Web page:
18 March 1999
Today was mainly walking -- first we went into town and poked about in the little shops. They seem to be just as frumpy and funky as I remember them. A. wondered if the effect was deliberately created to make it seem quaint for the tourists, but I didn't think so. The impression I've always had is that they're mainly trying to be as smart and up-to-date as they can be, and that's just how it turns out. The same feeling of a slightly run down post-war aesthetic continued through the day (though much of the architecture is of course older, including the Aldeburgh moot hall, c. 1650), leading A. to remark that the idea of British style one gets in the US (great estates, Victoriana, London avante-garde) seems to leave out the actual predominant look.
After investigating the Aldeburgh shops and discovering that a lot of the things that might be considered "collectible" at home are still just used here (cheering), we headed up the beach. The weather progressed through a very English variety of moods, from dark and windy through drizzle to bright and warm. First we went along the beach itself, which was pretty rough going as the rocks slipped and shifted under our feet. I'm sure it was awful for my poor shoes, and not so great for our backs, either, but fun. the sea was very choppy and grey, and the houses on our other side were charming and archetypical, as were the fishing huts. At one point the beach was decorated with several skeletal heads and spines of some largeish fish. They were rather neat looking, more translucent and cartiledge-y than bony. We took a photo of Little with one. *photo*
Eventually the houses gave way to flat grassy land, turning to marshes as one went further inland. We walked along on a drier bit, which was a comfy mixture of short, springy greenery and flat pebbles. A sign cautioned us (among other things) to avoid trampling the "shingle plants," so at first we were a bit trepidatious about walking there, though later we decided that the name must refer to another type of plant -- less ubiquitous and spikier, hence much easier to avoid. On the other stuff we even stopped and flopped around, watching the clouds. I wish I'd brought In Memoriam with me; on the next walk, I will.
Thorpeness was a charming little town, though probably a lot less so in tourist season. We wandered around in search of a pub where we might find some lunch, but the only one we saw, the Dolphin Inn, was closed for building work. Instead we first had some soft serve, which we ate by the duck pond. All the birds -- plenty of ducks, some white doves, and some of a really freakish bird, black with a white flat patch on its head and truly odd bumpy mottled feet that seemed far too big and bulbous to be right -- headed our way instantly, aside from the blasé minority and one pair that were mating by swimming in mounted position as the male held the female's head down with his beak. They left us alone pretty quickly, however, when they realized we weren't planning to feed them, and we finished our Mr. Softy cones in relative peace.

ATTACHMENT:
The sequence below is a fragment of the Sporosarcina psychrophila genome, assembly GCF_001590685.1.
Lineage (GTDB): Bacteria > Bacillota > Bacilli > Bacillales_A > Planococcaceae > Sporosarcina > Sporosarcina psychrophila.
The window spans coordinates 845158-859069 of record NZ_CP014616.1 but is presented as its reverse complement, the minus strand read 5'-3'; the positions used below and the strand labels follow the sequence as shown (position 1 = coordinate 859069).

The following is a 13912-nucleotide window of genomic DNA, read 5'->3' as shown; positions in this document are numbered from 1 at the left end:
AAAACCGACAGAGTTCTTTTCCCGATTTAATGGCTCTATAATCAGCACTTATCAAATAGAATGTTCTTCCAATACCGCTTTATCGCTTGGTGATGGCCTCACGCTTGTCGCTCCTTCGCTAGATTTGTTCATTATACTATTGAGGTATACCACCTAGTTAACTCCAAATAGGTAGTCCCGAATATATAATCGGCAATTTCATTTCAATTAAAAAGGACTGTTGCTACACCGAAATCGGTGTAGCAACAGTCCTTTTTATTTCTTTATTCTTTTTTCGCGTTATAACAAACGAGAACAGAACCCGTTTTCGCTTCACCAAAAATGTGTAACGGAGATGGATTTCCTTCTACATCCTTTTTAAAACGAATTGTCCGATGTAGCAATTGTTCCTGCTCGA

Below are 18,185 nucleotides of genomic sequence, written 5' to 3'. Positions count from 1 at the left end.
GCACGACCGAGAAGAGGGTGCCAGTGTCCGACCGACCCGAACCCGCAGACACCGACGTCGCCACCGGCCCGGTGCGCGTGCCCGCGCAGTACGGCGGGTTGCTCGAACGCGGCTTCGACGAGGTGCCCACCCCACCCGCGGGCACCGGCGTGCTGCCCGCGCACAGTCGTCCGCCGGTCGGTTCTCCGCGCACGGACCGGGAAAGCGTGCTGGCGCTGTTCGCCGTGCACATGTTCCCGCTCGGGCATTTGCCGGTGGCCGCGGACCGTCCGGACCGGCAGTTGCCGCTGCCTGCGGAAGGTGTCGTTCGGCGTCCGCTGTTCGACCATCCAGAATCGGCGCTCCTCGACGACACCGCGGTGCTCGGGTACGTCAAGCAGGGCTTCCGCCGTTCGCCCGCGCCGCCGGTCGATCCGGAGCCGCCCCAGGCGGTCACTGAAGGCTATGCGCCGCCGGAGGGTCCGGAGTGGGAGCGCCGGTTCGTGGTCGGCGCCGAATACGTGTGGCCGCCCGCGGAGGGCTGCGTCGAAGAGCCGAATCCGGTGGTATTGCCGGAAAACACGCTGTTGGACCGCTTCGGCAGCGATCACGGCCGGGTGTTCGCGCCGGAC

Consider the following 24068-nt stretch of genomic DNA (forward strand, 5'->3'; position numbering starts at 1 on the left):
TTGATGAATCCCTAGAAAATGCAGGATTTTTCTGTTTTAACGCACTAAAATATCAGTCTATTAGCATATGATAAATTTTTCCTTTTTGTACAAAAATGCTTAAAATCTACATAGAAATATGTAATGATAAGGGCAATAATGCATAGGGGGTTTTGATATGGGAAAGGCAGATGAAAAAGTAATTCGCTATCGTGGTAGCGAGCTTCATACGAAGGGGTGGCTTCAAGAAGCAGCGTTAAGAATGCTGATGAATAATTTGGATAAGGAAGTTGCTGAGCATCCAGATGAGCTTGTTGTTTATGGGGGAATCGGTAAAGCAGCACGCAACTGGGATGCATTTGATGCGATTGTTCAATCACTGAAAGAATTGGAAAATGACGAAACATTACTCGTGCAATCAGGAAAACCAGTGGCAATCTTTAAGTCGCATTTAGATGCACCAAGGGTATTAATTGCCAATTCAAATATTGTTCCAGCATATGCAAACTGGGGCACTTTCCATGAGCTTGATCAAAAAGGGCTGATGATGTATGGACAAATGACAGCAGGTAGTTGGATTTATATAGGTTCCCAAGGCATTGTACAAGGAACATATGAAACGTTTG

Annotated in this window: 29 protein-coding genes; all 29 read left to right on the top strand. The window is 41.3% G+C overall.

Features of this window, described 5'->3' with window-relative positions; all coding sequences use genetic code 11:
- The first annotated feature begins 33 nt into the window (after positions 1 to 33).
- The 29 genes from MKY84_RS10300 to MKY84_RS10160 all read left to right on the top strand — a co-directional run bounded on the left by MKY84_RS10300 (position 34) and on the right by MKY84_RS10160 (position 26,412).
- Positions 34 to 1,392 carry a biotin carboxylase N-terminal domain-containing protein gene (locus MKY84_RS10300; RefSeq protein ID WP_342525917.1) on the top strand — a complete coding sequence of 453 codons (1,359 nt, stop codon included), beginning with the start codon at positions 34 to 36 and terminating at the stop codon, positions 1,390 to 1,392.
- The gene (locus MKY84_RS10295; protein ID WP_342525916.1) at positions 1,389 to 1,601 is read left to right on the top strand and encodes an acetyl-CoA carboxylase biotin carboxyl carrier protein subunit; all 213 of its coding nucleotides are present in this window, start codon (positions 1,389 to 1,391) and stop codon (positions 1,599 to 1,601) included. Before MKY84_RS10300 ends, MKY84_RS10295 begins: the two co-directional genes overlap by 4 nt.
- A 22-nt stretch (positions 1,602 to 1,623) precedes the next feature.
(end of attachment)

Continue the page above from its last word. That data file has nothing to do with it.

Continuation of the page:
After a bit more of a walk, we settled on the Meare Shop (or perhaps House?) for lunch. We'd been planning to get a plate of chips and some cider, maybe, but in the end we decided on the cream tea. It was an excellent choice -- raisin scones baked right there, local double cream, and local strawberry jam. The proprieter also was very nice. For most of the time we were there, she was talking with her dad about a new law stating that shops must post information about any genetically modified foods. Since she bakes it all herself, she was concerned about stuff in the flour and that kind of thing. "I can put 'to the best of my knowledge,'" she said, "but that's all I can do."
Once we were well stuffed, we walked to the local pair of attractions, a windmill and the House in the Clouds. The latter is a remarkable structure that looks like a house that was pushed up from its foundation by a several-story brick column (with windows). It was originally a water storage facility, filled by a pump powered by the windmill, which is by contrast, remarkably short. Now you can rent it for vacation accomodations. Someone seemed to be doing so, as we saw a family emerge and play around on the grounds, the mother holding her arms out so the son could shoot her with rubber arrows.
Sign by windmill: "Keep It Special." Included the recommendation to "make your next visit at a quieter time." Not easy!
We went also for a quick turn in the small nearby wood, which featured mounds of giant fuzzy clover and a matching giant fuzzy bumblebee.
As usual, our walk home seemed much shorter than the walk out. At the last minute, after a short sit-down by the "toy yacht" pond (nearby monument: a statue of a dog, dedicated to a married couple of physicians who served the town for several decades), we stopped into a shop called Orlando's. There A. bought some remarkable trim with hens and baskets of eggs. She plans to trim a petticoat with it. As she said, "I may have to trim some clothes with it, even if it does make me look like a cupboard," which it will, since it's meant to be shelf runner. I think as a petticoat it will work very well. For cute. I got an embroidered cotton bag for keeping my shawls safe, and we both decided for once and all that tax does indeed seem to be included in the price of things.
I'm afraid our vegetarianism is being fairly disconcerting to my grandparents, though they're being very sweet about it. We'll see how it all works out.